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The Daily Wildcat

The Daily Wildcat


    Campus MovieFest challenges students to make a movie in one week

    Victoria Pereira

    Film and television juniors Matthew Ramirez, left, and Juan Ruiz, right, record sound on location at Mount Lemmon on Sunday. The film students are competing in the annual Campus MovieFest, which challenges students to make a short film in under a week.

    Making a short film can be a long and complicated process, but the world’s largest student film and music festival, Campus MovieFest, challenges college students to produce an entire short film in just one week.

    After attending the launch of the festival and being informed of the rules last Wednesday, UA student filmmakers hit the ground running and began developing their films. One of these students was film and television junior Matthew Ramirez. After competing in CMF last year, Ramirez wanted to try his hand at the challenge again and began developing an idea for a zombie movie.

    However, by the second day of the competition, Ramirez encountered what was almost a fatal problem in the making of his film. In the script for his original zombie-themed short, there were three parts, one of which had to be played by a young girl. The girl cast as the character informed Ramirez on Thursday that she would be unable to participate in the film. At the same time, Ramirez was having difficulty finding crew members to assist in production. Juan Ruiz, his high school friend and a fellow film and television junior, had begun working with him as a sound designer, but he still needed actors.

    “The one-week time frame for CMF isn’t really a big deal,” Ramirez said, “but the fact that there’s so much other stuff that we have to deal with for other classes.”

    It was clear that if they wanted to compete in CMF, Ramirez and Ruiz would have to come up with a new idea. Within a day, 

    Ramirez penned a new story, “Edge,” created a complete storyboard for the film and coordinated shooting for the following day.

    “This is a film about a man whose life has led him to abandon all hope,” Ramirez said, “so his only way out, he feels, is to kill himself.”

    Right when the man is about to plunge himself off a cliff, a hiker comes along to talk him down from the ledge. Informing him of life’s wonderful beauty, the hiker convinces the man not to jump. Before the man gets a chance to thank the random hiker, he mysteriously disappears.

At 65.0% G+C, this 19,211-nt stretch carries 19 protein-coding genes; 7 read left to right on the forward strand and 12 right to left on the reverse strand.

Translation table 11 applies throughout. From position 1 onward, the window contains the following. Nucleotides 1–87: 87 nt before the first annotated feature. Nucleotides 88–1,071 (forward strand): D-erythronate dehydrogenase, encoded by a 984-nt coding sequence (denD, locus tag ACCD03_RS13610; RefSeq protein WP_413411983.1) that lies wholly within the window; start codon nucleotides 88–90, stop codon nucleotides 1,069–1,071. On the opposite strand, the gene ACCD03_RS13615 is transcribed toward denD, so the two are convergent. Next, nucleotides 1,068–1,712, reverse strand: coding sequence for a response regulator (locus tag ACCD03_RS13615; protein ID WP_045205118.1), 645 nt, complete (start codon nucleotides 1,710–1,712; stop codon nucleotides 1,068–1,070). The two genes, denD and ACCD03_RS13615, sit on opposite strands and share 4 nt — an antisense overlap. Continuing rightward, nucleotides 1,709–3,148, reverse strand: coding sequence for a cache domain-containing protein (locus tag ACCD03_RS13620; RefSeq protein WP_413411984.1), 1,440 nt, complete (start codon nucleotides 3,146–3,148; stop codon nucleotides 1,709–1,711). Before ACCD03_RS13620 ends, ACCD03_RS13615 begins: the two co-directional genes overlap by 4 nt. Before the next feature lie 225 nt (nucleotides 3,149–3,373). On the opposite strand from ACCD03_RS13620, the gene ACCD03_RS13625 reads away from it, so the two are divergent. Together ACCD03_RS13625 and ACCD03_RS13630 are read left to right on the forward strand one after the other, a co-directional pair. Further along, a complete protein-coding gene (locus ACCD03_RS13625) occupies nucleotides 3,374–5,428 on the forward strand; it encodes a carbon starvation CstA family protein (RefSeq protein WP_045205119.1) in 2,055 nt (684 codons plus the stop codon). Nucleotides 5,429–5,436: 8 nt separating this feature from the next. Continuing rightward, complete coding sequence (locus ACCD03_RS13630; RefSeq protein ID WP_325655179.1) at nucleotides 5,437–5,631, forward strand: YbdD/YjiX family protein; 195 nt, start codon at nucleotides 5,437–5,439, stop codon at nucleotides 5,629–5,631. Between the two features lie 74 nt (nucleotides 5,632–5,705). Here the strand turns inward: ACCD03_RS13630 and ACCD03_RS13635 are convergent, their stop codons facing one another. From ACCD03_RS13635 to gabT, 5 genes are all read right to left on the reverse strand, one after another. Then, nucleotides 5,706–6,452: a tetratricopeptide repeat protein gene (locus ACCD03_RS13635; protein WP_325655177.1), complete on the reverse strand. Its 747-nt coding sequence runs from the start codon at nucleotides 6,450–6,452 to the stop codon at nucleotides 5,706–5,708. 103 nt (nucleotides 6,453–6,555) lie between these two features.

In order to bring this short film to fruition, Ramirez elicited the help of senior film and television students Gabe Oropeza and Tad Sallee to play the main characters.

    During their day of filming, the four-man crew travelled up to Mount Lemmon to a spot they had previously scouted. A cliff overlooking the shorter parts of the mountain and valleys below provided a breathtaking backdrop, and the midday lighting shone perfectly on the area. It took the team a little under five hours to shoot the less-than-five-minute film, ensuring every shot was exactly what Ramirez pictured it to be and each line was delivered in just the right way.

    They encountered some problems while filming, including noise pollution from nearby campers and exceptionally chilly weather. But, overall, the day was a success, and Ramirez was able to begin post-production later that day.

    Midday on Sunday, Ramirez and Ruiz travelled back up the mountain in order to collect some finishing touches. The two spent about an hour collecting authentic sound from the location and getting shots hanging over the cliff face.

    “It’s for the shot,” Ramirez said jokingly after being warned to be careful overlooking the gigantic drop. No detail was too small; Ramirez and Ruiz took countless recordings of shoes sliding on different parts of the cliff in order to recreate the sound of the man almost falling off the cliff.

    There are multiple awards given at the final CMF screening on Thursday, and each winner gets the chance to compete at the CMF Hollywood festival in June. Ramirez and Ruiz are trying to make “Edge” one of the selected shorts.

    Ramirez finished the rough cut of the film late Sunday night and spent Monday putting on the finishing touches. The films were to be submitted on Tuesday, and the winners will be chosen today by the CMF judges. No one, including the contestants, will find out which films won until Thursday night’s finale in the Student Union Memorial Center’s South Ballroom at 7:30 p.m., which is open to non-contestants as well.

    “When you’re making a film, you should really make it relatable, because you really want your audience to engage with the story,” Ramirez said. “I feel like I’m doing this very well with this film, but it’s still a competition, so it’s anybody’s game.”


    Follow Victoria Pereira on Twitter.

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